Acts 15 is like a scene right out of “A Few Good Men”, complete with Tom Cruise demanding, “I want the truth” and Jack Nicholson shouting his famous response, “You can’t handle the truth!” Except that the Biblical account isn’t centred around the secret military disciplinary measure known as a Code Red. No, this debate is deeper, darker, and more volatile.
Many leaders in the early church felt that Gentile believers should be circumcised in order to be acceptable to God. The people who opposed that view sent Paul and Barnabas to Jerusalem to settle the debate. Some Pharisees got their nose out of joint over it, then Peter took the witness stand and gave them what for. Paul and Barnabas finally got a chance to get a word in, but they’d barely finished speaking when James piped up. I don’t imagine this was a calm, diplomatic, pass-the-conch-shell kind of discussion. This was hot. Both sides of the debate were 100% sure that they were 100% right.
Circumcision may not be such a hot topic today, but I think we have our own current issues that get us all hot under the clerical collar. Same sex marriage and abortion spring to mind as two such powder kegs. So what can we learn from the Acts 15 circumcision debate and how can we apply it to today’s issues?
Let’s look at verses 8-9 and 11. “He [God] knows what is in everyone’s heart. And he showed that he had chosen the Gentiles, when he gave them the Holy Spirit, just as he had given his Spirit to us. God treated them in the same way that he treated us. They put their faith in him, and he made their hearts pure… But our Lord Jesus was kind to us, and we are saved by faith in him, just as the Gentiles are.” (CEV)
The message that Paul, Barnabas, Peter and James preached so fervently to the early church was this: We have no right to judge what is in someone else’s heart. God is the one who knows their heart and he is the one who gives the Holy Spirit and offers salvation. It is not up to us to demand that near believers, or even new believers, succumb to the burden of our rules and stipulations. We are saved by faith and they are saved by faith, so let’s get off our high horse.
When we are sharing our faith, the onus is on us to be the flexible ones. We do not have to be 100% right in every tradition we hold dear. God doesn’t need our dogma to speak to the hearts of people who are drawing near to him. Our job is to be gracious in how we relate to those people.
But here’s where it gets interesting.
Flipping to the next chapter, we find Paul and Silas on a little mission trip where they meet up with a believer named Timothy. Tim’s mom was Jewish, but his dad was Greek, and according to Greek tradition, Tim was not circumcised. Yet.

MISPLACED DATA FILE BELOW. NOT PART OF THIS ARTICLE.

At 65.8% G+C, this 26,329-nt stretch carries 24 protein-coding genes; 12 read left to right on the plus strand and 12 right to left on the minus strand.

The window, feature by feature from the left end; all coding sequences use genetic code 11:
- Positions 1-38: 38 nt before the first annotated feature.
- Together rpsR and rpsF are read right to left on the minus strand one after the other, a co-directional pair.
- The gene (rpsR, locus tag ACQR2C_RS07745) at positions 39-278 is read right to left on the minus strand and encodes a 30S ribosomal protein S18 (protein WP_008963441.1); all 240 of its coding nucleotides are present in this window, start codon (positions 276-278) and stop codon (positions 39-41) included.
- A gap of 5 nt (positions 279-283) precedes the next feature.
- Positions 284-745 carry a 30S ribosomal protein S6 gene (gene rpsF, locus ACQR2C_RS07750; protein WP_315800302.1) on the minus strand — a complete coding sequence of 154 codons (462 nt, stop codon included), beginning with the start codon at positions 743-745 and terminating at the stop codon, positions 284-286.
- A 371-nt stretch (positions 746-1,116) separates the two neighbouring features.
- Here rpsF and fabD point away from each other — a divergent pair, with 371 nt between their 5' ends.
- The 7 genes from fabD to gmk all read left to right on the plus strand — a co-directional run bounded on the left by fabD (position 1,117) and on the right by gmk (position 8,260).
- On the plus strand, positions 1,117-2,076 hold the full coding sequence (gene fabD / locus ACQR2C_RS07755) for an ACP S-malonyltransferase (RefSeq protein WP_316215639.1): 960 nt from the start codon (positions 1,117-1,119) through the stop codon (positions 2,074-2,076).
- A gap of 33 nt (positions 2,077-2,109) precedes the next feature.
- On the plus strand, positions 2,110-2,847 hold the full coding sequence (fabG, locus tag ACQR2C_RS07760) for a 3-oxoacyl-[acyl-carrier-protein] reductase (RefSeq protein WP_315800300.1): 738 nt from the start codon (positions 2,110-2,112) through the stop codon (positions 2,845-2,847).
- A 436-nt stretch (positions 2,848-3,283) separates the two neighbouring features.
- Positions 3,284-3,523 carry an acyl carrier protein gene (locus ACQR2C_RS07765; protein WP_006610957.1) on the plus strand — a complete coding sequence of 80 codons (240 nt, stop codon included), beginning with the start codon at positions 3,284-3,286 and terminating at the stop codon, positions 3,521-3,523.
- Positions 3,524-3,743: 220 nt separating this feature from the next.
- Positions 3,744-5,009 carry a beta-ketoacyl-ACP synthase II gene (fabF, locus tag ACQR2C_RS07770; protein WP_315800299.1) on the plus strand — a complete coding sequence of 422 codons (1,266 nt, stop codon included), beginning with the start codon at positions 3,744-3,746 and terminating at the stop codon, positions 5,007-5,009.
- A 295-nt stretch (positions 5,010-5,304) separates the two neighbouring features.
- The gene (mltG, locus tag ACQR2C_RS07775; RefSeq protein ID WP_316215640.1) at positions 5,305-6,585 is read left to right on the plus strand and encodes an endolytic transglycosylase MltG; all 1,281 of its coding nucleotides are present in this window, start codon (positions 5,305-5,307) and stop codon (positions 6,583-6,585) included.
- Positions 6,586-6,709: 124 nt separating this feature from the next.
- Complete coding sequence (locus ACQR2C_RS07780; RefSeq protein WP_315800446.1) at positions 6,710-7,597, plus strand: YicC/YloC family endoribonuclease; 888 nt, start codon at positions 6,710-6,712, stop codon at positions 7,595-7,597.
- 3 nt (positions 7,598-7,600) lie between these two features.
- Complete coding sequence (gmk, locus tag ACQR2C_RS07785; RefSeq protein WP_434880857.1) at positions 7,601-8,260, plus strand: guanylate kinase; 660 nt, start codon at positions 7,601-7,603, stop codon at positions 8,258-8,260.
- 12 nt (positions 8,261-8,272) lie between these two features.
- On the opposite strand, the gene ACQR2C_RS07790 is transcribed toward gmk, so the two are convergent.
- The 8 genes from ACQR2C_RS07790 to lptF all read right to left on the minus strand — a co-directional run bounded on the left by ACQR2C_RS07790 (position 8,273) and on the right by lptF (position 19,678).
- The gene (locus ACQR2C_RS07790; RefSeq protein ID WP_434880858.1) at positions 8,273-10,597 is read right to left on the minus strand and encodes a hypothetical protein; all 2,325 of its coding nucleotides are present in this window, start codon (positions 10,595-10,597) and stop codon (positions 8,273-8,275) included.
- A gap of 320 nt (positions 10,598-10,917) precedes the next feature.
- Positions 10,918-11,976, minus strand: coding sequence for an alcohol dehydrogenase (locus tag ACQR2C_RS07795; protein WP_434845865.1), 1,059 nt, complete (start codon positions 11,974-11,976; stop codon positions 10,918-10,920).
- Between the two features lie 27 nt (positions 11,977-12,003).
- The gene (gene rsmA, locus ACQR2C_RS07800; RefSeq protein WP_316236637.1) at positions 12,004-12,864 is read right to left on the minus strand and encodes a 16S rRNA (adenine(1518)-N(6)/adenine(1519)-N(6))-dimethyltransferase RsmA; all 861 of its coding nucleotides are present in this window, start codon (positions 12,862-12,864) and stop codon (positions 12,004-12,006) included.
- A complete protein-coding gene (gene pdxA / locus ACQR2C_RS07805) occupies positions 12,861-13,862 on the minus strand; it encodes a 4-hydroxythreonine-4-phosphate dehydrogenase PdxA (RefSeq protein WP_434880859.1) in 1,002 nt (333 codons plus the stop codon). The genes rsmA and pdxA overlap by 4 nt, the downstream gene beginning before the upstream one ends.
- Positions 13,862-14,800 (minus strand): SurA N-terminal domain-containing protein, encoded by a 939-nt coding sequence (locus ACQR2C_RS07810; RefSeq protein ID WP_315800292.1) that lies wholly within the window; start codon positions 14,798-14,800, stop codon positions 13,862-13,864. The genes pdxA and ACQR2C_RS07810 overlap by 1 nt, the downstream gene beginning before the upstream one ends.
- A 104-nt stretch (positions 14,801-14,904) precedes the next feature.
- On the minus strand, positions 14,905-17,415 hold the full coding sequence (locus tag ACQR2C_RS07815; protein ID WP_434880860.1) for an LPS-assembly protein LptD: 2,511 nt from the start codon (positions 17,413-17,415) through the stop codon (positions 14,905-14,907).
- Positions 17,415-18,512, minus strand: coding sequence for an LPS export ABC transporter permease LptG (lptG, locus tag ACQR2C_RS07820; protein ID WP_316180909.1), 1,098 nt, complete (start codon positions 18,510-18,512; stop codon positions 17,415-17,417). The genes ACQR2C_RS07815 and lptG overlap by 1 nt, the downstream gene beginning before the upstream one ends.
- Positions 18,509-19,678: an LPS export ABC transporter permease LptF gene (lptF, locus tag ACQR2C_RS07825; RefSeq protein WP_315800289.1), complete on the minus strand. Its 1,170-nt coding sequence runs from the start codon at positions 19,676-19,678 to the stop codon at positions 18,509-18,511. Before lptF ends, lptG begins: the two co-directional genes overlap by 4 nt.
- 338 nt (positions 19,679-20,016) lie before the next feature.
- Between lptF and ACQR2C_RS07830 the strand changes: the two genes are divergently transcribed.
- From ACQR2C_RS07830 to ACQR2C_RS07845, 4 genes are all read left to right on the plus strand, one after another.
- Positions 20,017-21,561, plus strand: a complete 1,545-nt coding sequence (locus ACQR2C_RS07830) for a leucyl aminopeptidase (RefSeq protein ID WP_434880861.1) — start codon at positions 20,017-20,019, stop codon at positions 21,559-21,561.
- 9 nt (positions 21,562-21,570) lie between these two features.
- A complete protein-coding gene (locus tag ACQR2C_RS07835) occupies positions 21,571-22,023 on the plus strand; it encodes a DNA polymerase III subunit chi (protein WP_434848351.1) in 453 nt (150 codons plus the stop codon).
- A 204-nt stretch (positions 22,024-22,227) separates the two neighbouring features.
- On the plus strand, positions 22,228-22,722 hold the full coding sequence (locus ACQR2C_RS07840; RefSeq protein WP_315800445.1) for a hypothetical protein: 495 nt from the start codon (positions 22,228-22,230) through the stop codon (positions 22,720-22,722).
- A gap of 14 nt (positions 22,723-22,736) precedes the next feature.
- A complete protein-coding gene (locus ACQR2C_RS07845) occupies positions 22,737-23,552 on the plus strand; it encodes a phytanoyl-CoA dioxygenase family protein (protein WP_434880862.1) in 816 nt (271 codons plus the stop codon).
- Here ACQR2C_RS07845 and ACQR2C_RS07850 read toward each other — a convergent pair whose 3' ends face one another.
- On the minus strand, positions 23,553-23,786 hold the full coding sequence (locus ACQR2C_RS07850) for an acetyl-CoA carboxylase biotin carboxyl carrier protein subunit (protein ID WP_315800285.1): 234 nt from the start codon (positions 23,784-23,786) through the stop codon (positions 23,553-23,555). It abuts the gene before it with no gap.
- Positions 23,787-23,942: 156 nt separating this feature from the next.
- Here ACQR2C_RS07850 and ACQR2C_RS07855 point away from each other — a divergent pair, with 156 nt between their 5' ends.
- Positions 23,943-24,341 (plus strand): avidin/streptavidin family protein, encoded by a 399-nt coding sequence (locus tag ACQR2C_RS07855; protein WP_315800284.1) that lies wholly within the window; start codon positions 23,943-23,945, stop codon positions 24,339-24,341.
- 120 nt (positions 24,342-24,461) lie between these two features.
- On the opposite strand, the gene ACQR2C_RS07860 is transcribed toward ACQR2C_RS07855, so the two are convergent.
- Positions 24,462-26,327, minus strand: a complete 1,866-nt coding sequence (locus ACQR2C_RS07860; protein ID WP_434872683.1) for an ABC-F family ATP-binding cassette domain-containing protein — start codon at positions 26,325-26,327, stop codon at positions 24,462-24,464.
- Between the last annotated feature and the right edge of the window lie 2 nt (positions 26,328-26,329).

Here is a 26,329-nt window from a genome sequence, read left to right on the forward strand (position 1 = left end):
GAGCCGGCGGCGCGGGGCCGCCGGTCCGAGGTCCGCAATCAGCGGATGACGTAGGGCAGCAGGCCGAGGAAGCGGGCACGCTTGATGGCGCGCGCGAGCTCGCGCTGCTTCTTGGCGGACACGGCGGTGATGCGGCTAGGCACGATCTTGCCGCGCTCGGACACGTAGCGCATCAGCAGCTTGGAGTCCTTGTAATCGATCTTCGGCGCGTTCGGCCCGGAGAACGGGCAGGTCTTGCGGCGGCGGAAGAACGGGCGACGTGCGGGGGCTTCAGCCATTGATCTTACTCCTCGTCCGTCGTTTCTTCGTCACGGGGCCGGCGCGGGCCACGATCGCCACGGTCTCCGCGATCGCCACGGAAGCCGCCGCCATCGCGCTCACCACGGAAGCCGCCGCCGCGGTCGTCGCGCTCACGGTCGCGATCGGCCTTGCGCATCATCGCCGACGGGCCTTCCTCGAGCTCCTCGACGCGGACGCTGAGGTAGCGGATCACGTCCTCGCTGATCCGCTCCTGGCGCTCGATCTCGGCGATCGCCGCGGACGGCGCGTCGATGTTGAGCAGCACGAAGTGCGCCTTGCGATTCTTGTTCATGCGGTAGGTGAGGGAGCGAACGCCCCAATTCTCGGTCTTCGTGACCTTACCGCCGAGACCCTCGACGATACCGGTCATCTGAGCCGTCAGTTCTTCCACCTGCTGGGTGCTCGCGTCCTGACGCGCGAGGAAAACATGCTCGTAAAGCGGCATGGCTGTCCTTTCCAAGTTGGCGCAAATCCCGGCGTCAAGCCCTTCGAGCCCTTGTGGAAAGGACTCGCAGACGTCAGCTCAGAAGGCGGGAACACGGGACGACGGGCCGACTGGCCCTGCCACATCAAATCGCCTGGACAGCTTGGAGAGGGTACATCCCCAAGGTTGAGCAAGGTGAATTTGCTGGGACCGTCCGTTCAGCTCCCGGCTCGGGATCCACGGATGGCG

I can well imagine Timothy’s reaction when he hears Paul’s stipulation for joining their missionary journey. “Hold on there, Paul. Just last week you were preaching against circumcision and now you come at me with a scalpel? That is uncool, dude.”
So, what gives? Why is Paul flip-flopping on such a major issue? Well, if we look a bit closer, we discover that his stance is unwavering. He is still firmly on the side of grace.
In this case, Timothy is already a believer and because of the audience that he is going to be reaching out to, he needs to give himself some more credibility and acceptability. Paul was asking him to give up something that he held dear (um, yes, it was his foreskin) in order to be more relatable to the people they were trying to share the Gospel with.
That same position is applicable to today’s hot issues. Does that mean that I should suddenly start being gay somehow so I can reach out to the LGBT community? Or have an abortion simply so I can speak more personally with pro-choice friends? No, of course not.
What it means is this: we have to be willing to bend our “100% right” stance. We have to be gracious in the way we approach our conversations and our relationships. We might still have black and white opinions on some things, but we have to enter into the grey areas with humility and honour for the dear ones who are coming from their own black and white opinions.
When Paul preached against circumcising the Gentiles, it was from a position of graciousness. When Paul had Timothy circumcised, it was from a position of graciousness. No matter the issue at hand, our role in it is to be the voice of grace. Not criticism. Not cynicism.
Sometimes that’s not easy. Sometimes it is brutally painful. Sometimes the sacrifice is permanent. But I believe that kind of grace transcends religious and political conflict better than anything else.
And I just can’t resist being an absolute dork about how I pose my final, challenging question to you.
What “foreskin” do you need to cut out of your doctrine in order to forge deeper relationships with the people around you?